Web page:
As the days get shorter and regulators prepare for whatever scam or fraud may hit in the fall, prosecutors, lawyers and defendants have been putting a bow on several long-running legal dramas.
After three years, the improper mutual fund trading scandal seems to be on its last embers. The Securities and Exchange Commission this week said it would not appeal the dismissal of its case against Paul Flynn, marking the end on his two-year odyssey through the halls of justice.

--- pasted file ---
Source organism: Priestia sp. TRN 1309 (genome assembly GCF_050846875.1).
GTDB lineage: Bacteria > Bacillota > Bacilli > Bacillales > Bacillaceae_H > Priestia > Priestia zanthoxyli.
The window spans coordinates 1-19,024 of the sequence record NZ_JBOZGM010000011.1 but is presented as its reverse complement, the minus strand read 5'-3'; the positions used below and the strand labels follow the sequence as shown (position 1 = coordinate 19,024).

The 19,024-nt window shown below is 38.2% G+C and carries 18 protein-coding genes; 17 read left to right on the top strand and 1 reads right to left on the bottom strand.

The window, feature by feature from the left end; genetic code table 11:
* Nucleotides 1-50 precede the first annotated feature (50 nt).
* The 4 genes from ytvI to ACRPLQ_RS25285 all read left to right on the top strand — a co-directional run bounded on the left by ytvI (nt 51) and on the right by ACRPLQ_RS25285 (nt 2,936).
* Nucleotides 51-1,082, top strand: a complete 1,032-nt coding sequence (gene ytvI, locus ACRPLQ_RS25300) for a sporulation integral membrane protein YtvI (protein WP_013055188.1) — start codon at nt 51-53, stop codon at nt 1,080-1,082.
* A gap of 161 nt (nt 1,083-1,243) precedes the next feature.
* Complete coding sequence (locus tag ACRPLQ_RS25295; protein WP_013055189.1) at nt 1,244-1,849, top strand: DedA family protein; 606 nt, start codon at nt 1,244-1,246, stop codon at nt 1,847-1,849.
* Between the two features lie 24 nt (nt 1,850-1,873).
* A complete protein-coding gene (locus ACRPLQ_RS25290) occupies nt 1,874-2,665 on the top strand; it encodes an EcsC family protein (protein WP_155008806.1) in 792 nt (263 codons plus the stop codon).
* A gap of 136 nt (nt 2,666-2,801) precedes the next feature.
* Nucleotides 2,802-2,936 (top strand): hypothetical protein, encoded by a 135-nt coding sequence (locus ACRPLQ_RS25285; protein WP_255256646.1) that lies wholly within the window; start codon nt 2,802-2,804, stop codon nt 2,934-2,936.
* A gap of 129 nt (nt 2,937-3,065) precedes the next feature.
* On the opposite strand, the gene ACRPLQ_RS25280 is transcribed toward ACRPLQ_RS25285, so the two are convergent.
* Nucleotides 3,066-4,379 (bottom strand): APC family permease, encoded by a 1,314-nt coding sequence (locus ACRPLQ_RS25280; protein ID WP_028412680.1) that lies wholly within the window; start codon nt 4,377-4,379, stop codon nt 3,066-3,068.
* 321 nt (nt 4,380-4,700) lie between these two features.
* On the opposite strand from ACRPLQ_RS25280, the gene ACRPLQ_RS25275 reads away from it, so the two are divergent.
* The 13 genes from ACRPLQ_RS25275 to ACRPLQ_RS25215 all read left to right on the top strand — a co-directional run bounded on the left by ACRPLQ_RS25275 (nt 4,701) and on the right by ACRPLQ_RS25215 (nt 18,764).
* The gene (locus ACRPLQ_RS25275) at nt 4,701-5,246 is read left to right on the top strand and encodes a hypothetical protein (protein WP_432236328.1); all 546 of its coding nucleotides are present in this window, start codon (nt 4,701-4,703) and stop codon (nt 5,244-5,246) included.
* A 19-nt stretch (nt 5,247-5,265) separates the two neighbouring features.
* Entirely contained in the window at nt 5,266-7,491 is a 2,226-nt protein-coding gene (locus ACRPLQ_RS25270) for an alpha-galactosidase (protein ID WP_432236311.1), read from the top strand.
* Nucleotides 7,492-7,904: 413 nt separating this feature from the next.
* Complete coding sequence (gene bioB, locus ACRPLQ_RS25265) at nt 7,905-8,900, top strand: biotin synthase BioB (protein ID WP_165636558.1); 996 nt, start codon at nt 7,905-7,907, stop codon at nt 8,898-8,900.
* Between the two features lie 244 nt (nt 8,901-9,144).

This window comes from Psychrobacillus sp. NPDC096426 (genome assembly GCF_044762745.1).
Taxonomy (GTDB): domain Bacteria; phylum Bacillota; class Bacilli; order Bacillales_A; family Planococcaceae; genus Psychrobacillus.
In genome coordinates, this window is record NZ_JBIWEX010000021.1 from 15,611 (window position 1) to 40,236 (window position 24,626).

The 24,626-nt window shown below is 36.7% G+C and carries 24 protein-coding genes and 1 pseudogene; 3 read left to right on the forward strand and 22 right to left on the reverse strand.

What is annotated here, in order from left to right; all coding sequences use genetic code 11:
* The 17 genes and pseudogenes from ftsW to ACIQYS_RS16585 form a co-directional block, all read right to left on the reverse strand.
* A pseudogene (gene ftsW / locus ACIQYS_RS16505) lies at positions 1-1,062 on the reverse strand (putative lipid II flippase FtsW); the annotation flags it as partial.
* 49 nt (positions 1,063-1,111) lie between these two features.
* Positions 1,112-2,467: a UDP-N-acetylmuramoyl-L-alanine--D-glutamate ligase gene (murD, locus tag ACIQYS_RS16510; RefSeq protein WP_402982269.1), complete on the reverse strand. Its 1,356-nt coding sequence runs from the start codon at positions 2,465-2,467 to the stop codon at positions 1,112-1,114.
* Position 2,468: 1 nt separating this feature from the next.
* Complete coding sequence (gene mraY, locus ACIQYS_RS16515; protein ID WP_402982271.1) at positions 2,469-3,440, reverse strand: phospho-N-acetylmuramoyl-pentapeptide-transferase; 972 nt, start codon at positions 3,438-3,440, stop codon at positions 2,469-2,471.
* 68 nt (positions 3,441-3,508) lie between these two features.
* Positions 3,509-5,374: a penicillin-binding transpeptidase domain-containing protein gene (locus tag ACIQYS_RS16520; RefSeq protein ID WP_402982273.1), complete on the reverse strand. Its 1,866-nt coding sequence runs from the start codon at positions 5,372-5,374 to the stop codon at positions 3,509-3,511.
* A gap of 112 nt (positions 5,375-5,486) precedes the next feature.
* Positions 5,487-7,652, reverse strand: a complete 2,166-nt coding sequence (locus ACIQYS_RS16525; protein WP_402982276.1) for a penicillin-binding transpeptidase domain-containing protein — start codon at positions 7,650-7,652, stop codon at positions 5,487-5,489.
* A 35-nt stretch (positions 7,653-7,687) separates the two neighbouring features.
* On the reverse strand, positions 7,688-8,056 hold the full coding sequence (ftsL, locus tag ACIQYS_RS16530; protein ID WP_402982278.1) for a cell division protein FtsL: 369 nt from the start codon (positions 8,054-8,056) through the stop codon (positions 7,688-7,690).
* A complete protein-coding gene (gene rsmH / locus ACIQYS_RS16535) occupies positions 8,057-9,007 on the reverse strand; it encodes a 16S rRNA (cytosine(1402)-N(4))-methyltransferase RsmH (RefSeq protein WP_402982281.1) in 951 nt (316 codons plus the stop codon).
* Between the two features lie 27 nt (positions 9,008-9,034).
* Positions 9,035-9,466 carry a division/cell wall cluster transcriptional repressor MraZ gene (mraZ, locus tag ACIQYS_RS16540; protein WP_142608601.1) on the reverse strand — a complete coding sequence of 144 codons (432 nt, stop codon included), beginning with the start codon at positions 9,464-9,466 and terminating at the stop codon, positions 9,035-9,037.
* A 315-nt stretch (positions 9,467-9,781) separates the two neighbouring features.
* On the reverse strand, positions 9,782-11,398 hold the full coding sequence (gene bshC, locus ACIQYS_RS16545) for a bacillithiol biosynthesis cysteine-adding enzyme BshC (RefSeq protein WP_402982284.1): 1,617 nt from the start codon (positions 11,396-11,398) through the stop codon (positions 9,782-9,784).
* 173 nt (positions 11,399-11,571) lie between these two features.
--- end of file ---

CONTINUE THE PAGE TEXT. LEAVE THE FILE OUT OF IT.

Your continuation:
Or, in this case, perhaps, injustice: Flynn was arrested in February 2004 and charged criminally by New York Attorney General Eliot Spitzer and civilly by the SEC for his alleged role in helping a pair of hedge funds late-trade mutual fund shares. But in November, Spitzer dropped the charges, saying he found two officials from electronic trading firm Security Trust Co. “significantly more morally culpable.” Then, last month, Administrative Law Judge Robert Mahony tossed the SEC’s case, saying Flynn had no idea he was abetting improper trading. Flynn’s attorney told the Journal News of White Plains, N.Y., that Flynn will seek to get back his job as managing director of equity investments at the Canadian Imperial Bank of Commerce.